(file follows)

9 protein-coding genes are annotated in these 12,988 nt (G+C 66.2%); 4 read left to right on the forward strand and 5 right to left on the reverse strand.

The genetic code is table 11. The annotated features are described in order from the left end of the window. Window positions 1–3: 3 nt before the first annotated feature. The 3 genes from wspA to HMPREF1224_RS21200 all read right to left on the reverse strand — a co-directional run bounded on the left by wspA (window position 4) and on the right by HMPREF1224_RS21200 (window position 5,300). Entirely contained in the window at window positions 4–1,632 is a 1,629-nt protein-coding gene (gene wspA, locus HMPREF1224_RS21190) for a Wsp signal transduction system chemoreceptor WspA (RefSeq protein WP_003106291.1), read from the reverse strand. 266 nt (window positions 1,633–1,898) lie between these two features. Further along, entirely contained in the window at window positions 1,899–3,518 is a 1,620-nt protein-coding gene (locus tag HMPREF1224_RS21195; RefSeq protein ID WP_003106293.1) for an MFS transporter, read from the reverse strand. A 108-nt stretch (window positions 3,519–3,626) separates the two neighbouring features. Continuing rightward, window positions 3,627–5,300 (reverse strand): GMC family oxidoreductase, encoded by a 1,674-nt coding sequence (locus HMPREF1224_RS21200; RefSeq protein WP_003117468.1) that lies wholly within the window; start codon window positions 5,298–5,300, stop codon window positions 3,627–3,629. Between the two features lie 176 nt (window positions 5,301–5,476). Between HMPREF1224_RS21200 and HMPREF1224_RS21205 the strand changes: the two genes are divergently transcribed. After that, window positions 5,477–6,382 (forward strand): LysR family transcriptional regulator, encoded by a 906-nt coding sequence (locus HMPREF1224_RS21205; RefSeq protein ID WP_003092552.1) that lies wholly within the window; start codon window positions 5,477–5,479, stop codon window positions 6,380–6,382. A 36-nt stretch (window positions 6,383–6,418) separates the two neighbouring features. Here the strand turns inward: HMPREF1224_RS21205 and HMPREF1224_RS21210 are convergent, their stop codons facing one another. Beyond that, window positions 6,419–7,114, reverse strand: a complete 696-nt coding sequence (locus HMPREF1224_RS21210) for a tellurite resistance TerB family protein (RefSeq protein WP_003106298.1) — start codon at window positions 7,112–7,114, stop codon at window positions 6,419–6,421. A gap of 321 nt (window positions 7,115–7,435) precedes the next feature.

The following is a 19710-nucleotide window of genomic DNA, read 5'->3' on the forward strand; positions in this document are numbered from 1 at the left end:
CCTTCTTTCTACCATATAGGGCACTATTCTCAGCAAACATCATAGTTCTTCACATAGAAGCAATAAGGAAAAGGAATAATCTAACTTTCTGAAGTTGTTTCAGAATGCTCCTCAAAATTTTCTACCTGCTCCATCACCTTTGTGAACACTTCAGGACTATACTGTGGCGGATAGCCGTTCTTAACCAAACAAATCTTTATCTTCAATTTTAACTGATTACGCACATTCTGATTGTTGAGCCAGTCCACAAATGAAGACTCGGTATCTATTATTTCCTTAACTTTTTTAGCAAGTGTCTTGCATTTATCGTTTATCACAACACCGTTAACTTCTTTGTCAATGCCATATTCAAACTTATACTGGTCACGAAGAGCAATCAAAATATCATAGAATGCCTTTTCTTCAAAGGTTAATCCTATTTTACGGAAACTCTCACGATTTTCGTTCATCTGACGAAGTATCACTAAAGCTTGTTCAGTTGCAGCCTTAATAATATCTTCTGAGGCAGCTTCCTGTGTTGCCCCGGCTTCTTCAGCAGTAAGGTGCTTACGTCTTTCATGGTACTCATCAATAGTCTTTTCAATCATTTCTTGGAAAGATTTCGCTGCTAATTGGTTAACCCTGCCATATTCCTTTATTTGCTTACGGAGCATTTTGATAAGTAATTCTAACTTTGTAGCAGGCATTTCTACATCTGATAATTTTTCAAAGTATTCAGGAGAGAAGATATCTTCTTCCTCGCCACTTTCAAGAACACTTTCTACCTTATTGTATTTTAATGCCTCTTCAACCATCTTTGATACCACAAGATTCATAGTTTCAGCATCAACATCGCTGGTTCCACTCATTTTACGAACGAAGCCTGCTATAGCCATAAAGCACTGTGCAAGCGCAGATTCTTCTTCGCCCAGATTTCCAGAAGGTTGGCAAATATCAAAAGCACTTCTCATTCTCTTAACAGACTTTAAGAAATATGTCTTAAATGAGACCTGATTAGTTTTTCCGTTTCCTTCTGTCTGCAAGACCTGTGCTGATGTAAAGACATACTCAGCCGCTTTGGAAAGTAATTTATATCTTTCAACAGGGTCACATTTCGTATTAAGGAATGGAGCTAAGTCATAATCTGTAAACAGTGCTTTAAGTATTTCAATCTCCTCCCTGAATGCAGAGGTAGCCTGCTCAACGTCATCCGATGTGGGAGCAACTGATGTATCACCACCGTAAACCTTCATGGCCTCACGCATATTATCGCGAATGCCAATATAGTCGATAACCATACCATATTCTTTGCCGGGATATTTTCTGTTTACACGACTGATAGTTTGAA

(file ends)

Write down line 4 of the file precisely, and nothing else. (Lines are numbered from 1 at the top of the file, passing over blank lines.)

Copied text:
CCTTCTTTCTACCATATAGGGCACTATTCTCAGCAAACATCATAGTTCTTCACATAGAAGCAATAAGGAAAAGGAATAATCTAACTTTCTGAAGTTGTTTCAGAATGCTCCTCAAAATTTTCTACCTGCTCCATCACCTTTGTGAACACTTCAGGACTATACTGTGGCGGATAGCCGTTCTTAACCAAACAAATCTTTATCTTCAATTTTAACTGATTACGCACATTCTGATTGTTGAGCCAGTCCACAAATGAAGACTCGGTATCTATTATTTCCTTAACTTTTTTAGCAAGTGTCTTGCATTTATCGTTTATCACAACACCGTTAACTTCTTTGTCAATGCCATATTCAAACTTATACTGGTCACGAAGAGCAATCAAAATATCATAGAATGCCTTTTCTTCAAAGGTTAATCCTATTTTACGGAAACTCTCACGATTTTCGTTCATCTGACGAAGTATCACTAAAGCTTGTTCAGTTGCAGCCTTAATAATATCTTCTGAGGCAGCTTCCTGTGTTGCCCCGGCTTCTTCAGCAGTAAGGTGCTTACGTCTTTCATGGTACTCATCAATAGTCTTTTCAATCATTTCTTGGAAAGATTTCGCTGCTAATTGGTTAACCCTGCCATATTCCTTTATTTGCTTACGGAGCATTTTGATAAGTAATTCTAACTTTGTAGCAGGCATTTCTACATCTGATAATTTTTCAAAGTATTCAGGAGAGAAGATATCTTCTTCCTCGCCACTTTCAAGAACACTTTCTACCTTATTGTATTTTAATGCCTCTTCAACCATCTTTGATACCACAAGATTCATAGTTTCAGCATCAACATCGCTGGTTCCACTCATTTTACGAACGAAGCCTGCTATAGCCATAAAGCACTGTGCAAGCGCAGATTCTTCTTCGCCCAGATTTCCAGAAGGTTGGCAAATATCAAAAGCACTTCTCATTCTCTTAACAGACTTTAAGAAATATGTCTTAAATGAGACCTGATTAGTTTTTCCGTTTCCTTCTGTCTGCAAGACCTGTGCTGATGTAAAGACATACTCAGCCGCTTTGGAAAGTAATTTATATCTTTCAACAGGGTCACATTTCGTATTAAGGAATGGAGCTAAGTCATAATCTGTAAACAGTGCTTTAAGTATTTCAATCTCCTCCCTGAATGCAGAGGTAGCCTGCTCAACGTCATCCGATGTGGGAGCAACTGATGTATCACCACCGTAAACCTTCATGGCCTCACGCATATTATCGCGAATGCCAATATAGTCGATAACCATACCATATTCTTTGCCGGGATATTTTCTGTTTACACGACTGATAGTTTGAA